9 thoughts on “Sick Friend, Sick Family, Sick World

  1. Barbara Arnold June 3, 2020 at 8:46 am Reply

    I was just thinking about Henk, when your post popped up Lisa. He has shown a lot of courage and I hope his strength and courage help him in this dreadful time for him.

    I also have had so many mixed feelings about our health service (Spain). Cipro changed my life over five years ago for the worst, but the health service also saved my husbands life when he got kneck cancer. He had a five hour operation, three chemotherapies and 33 radiotherapies.. I had to feed him through a tube in his stomache for three months. His poor body was ravaged and at one point I didn’t think he’d make it.
    On that horrendous journey together, we met the worst and the best of health care workers, we saw the best and the worst of humanity. The Surgeon that saved his life was an amazing compassionate Doctor, I shall be eternally grateful to him and his teams amazing life saving work. I shall never forget him, but at the same time I shall never forget those that had no idea about compassion and how to treat ‘the whole’ and not just the disease.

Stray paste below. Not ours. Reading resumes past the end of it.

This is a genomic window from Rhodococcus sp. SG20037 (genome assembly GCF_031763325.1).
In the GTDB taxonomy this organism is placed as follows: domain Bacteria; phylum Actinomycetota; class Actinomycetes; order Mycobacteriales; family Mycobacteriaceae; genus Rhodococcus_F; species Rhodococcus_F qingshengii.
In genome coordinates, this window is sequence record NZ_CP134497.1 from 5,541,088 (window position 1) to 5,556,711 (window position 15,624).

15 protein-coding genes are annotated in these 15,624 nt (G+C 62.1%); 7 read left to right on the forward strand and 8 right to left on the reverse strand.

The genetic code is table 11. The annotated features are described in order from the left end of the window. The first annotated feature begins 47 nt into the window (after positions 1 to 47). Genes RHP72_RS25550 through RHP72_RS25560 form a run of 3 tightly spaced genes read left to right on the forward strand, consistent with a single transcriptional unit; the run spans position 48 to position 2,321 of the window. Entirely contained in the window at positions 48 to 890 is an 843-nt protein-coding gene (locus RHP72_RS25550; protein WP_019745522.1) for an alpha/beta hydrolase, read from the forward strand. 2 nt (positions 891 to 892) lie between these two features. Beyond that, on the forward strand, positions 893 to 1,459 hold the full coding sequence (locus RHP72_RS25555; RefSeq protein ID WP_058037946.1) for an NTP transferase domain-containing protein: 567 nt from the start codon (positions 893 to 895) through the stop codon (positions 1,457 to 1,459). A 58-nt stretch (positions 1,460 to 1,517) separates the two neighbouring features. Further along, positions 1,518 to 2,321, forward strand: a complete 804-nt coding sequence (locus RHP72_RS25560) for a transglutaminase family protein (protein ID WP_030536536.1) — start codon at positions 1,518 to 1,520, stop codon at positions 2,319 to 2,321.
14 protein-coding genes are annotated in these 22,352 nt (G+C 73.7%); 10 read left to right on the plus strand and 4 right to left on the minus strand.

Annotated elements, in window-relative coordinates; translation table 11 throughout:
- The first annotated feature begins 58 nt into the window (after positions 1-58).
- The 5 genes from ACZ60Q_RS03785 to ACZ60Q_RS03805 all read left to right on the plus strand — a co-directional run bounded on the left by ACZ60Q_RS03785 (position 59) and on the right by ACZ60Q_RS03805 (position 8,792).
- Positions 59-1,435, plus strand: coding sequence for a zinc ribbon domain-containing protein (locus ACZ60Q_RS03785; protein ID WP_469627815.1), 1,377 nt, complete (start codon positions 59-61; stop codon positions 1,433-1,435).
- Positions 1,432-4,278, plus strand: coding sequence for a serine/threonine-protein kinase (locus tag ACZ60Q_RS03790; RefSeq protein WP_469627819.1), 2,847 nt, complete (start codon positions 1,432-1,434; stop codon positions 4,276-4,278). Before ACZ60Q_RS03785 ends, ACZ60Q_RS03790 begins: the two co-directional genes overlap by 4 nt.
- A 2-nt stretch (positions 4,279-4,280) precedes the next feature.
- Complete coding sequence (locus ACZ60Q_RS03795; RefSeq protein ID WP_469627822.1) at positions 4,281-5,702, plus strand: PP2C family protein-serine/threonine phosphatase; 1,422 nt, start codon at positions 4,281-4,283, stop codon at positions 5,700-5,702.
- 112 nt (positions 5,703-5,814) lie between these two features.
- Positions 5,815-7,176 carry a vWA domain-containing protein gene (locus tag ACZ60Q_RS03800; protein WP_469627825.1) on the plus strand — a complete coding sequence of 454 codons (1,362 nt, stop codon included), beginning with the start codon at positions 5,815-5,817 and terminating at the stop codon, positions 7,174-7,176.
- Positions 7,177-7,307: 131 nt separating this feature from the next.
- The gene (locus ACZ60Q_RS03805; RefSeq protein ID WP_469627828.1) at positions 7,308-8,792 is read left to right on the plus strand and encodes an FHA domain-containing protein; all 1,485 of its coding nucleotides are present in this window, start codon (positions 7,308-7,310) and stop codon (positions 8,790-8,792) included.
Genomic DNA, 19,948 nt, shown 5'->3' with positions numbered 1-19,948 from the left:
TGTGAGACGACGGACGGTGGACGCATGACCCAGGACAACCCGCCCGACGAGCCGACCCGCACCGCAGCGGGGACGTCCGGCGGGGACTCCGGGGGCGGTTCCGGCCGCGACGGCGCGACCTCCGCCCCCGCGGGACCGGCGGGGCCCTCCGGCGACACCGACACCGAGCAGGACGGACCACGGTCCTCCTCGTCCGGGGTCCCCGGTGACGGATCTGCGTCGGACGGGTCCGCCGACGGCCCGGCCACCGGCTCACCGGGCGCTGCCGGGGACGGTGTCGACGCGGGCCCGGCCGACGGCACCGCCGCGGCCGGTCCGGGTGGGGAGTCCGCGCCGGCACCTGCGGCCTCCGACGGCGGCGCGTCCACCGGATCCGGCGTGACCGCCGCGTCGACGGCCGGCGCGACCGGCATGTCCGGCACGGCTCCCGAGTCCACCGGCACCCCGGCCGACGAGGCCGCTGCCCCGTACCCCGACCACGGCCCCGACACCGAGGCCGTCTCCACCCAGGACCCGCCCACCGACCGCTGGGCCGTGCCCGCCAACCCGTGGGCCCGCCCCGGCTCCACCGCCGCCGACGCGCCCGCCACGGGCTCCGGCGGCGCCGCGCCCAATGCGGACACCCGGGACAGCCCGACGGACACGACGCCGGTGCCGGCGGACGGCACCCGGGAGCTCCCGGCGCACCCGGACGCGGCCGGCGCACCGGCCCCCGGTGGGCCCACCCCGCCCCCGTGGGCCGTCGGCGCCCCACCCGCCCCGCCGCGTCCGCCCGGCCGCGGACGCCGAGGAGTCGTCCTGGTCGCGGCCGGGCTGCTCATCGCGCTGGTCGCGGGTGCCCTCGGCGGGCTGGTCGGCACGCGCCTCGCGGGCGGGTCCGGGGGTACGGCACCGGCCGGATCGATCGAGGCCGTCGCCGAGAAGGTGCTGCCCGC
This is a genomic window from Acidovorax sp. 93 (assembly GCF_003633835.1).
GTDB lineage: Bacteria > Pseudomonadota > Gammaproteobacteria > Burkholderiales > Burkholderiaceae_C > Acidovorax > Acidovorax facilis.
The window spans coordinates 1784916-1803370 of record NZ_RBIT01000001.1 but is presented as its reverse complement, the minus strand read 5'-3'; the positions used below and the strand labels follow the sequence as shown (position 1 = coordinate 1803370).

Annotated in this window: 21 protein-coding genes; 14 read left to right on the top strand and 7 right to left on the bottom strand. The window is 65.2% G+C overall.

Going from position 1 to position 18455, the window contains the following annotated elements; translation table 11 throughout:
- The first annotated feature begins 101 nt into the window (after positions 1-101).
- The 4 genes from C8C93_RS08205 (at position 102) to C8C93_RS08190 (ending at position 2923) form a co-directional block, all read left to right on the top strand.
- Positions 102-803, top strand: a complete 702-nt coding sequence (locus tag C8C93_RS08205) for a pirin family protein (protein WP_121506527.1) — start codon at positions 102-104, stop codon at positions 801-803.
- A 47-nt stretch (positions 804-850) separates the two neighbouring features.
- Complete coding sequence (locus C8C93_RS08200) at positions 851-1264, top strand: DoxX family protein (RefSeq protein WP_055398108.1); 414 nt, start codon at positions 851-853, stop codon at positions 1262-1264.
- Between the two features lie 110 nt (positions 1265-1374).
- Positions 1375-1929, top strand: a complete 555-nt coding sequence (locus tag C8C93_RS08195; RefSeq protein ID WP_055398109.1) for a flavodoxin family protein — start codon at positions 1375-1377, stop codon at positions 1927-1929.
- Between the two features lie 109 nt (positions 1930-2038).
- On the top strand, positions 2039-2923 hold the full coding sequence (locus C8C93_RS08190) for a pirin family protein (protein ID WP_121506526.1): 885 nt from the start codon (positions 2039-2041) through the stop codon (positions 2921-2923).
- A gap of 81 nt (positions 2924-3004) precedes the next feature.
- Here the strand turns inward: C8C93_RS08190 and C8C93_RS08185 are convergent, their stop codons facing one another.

We are not a disease or a set of symptoms, we are human beings at our most vunerable when we are ill. I know there are great amazing Doctors out there, and even though my life was devasted by a Doctor, and a chemical company, I want to maintain a balance in how I feel about Health workers.
    It’s been two years since my husbands diagnosis, and I am happy to say, even though it took a long recovery time, he is well and getting on with his life.
    I’m really happy for you that your Dads doing well now, long may it last. Like you I hope with all my heart the medical system will change for the better and that the teaching and training of Doctors will improve to treat the whole person and not just the disease or symptoms.

  2. Azz June 3, 2020 at 9:00 pm Reply

    I think so many of us floxies have been so badly burned by the system there is no longer any trust in it, I know thats how I feel personally.

  3. Desiree Parkes June 4, 2020 at 3:52 am Reply